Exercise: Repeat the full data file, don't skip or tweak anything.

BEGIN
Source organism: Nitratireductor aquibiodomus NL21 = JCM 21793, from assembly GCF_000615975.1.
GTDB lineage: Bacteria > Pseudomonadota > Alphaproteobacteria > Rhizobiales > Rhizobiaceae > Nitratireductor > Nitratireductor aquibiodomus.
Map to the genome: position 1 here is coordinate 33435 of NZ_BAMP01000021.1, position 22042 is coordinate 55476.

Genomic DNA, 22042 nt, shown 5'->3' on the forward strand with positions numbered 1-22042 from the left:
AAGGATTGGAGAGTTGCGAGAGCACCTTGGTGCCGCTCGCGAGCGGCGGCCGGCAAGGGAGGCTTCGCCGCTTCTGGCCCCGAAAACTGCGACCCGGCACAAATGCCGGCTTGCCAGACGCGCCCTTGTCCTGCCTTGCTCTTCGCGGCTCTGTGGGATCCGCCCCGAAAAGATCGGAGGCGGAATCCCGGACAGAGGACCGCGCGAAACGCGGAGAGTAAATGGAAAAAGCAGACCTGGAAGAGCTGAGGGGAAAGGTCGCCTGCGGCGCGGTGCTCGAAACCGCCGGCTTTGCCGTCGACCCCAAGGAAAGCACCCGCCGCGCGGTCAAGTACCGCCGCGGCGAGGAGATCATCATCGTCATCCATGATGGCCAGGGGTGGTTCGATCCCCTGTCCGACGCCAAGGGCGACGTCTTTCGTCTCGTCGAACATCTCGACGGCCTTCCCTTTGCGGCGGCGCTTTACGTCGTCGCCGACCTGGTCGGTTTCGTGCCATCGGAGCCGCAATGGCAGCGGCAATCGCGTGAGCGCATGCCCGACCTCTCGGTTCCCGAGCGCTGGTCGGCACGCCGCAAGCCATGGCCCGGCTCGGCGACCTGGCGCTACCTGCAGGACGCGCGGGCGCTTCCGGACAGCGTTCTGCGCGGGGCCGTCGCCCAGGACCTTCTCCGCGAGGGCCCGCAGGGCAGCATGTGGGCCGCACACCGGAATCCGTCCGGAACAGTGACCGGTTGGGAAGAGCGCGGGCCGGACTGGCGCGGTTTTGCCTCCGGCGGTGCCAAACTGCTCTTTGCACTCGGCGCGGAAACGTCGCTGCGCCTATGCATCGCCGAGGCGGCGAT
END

Source organism: Nitratireductor aquibiodomus NL21 = JCM 21793, from assembly GCF_000615975.1.
GTDB lineage: Bacteria > Pseudomonadota > Alphaproteobacteria > Rhizobiales > Rhizobiaceae > Nitratireductor > Nitratireductor aquibiodomus.
Map to the genome: position 1 here is coordinate 33435 of NZ_BAMP01000021.1, position 22042 is coordinate 55476.

Genomic DNA, 22042 nt, shown 5'->3' on the forward strand with positions numbered 1-22042 from the left:
AAGGATTGGAGAGTTGCGAGAGCACCTTGGTGCCGCTCGCGAGCGGCGGCCGGCAAGGGAGGCTTCGCCGCTTCTGGCCCCGAAAACTGCGACCCGGCACAAATGCCGGCTTGCCAGACGCGCCCTTGTCCTGCCTTGCTCTTCGCGGCTCTGTGGGATCCGCCCCGAAAAGATCGGAGGCGGAATCCCGGACAGAGGACCGCGCGAAACGCGGAGAGTAAATGGAAAAAGCAGACCTGGAAGAGCTGAGGGGAAAGGTCGCCTGCGGCGCGGTGCTCGAAACCGCCGGCTTTGCCGTCGACCCCAAGGAAAGCACCCGCCGCGCGGTCAAGTACCGCCGCGGCGAGGAGATCATCATCGTCATCCATGATGGCCAGGGGTGGTTCGATCCCCTGTCCGACGCCAAGGGCGACGTCTTTCGTCTCGTCGAACATCTCGACGGCCTTCCCTTTGCGGCGGCGCTTTACGTCGTCGCCGACCTGGTCGGTTTCGTGCCATCGGAGCCGCAATGGCAGCGGCAATCGCGTGAGCGCATGCCCGACCTCTCGGTTCCCGAGCGCTGGTCGGCACGCCGCAAGCCATGGCCCGGCTCGGCGACCTGGCGCTACCTGCAGGACGCGCGGGCGCTTCCGGACAGCGTTCTGCGCGGGGCCGTCGCCCAGGACCTTCTCCGCGAGGGCCCGCAGGGCAGCATGTGGGCCGCACACCGGAATCCGTCCGGAACAGTGACCGGTTGGGAAGAGCGCGGGCCGGACTGGCGCGGTTTTGCCTCCGGCGGTGCCAAACTGCTCTTTGCACTCGGCGCGGAAACGTCGCTGCGCCTATGCATCGCCGAGGCGGCGAT